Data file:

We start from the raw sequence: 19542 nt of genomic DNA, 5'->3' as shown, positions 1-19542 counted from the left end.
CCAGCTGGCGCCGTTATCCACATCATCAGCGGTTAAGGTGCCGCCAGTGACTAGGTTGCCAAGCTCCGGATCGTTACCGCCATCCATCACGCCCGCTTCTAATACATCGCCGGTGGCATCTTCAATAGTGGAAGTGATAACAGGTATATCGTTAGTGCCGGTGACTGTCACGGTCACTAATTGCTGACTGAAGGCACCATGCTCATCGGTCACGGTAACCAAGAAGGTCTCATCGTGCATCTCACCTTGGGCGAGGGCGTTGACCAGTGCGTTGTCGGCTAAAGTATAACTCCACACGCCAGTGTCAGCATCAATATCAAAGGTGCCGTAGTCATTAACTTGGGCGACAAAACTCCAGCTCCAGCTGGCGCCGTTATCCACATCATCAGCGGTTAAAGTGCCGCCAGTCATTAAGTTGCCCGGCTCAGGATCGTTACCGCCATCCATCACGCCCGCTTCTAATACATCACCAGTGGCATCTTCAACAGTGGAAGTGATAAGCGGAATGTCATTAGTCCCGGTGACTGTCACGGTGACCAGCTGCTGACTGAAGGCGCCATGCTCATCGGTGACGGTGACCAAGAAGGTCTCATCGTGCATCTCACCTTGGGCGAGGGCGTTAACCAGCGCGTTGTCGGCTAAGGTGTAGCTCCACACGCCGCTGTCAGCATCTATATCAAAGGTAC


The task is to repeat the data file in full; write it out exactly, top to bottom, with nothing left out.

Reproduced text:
We start from the raw sequence: 19542 nt of genomic DNA, 5'->3' as shown, positions 1-19542 counted from the left end.
CCAGCTGGCGCCGTTATCCACATCATCAGCGGTTAAGGTGCCGCCAGTGACTAGGTTGCCAAGCTCCGGATCGTTACCGCCATCCATCACGCCCGCTTCTAATACATCGCCGGTGGCATCTTCAATAGTGGAAGTGATAACAGGTATATCGTTAGTGCCGGTGACTGTCACGGTCACTAATTGCTGACTGAAGGCACCATGCTCATCGGTCACGGTAACCAAGAAGGTCTCATCGTGCATCTCACCTTGGGCGAGGGCGTTGACCAGTGCGTTGTCGGCTAAAGTATAACTCCACACGCCAGTGTCAGCATCAATATCAAAGGTGCCGTAGTCATTAACTTGGGCGACAAAACTCCAGCTCCAGCTGGCGCCGTTATCCACATCATCAGCGGTTAAAGTGCCGCCAGTCATTAAGTTGCCCGGCTCAGGATCGTTACCGCCATCCATCACGCCCGCTTCTAATACATCACCAGTGGCATCTTCAACAGTGGAAGTGATAAGCGGAATGTCATTAGTCCCGGTGACTGTCACGGTGACCAGCTGCTGACTGAAGGCGCCATGCTCATCGGTGACGGTGACCAAGAAGGTCTCATCGTGCATCTCACCTTGGGCGAGGGCGTTAACCAGCGCGTTGTCGGCTAAGGTGTAGCTCCACACGCCGCTGTCAGCATCTATATCAAAGGTAC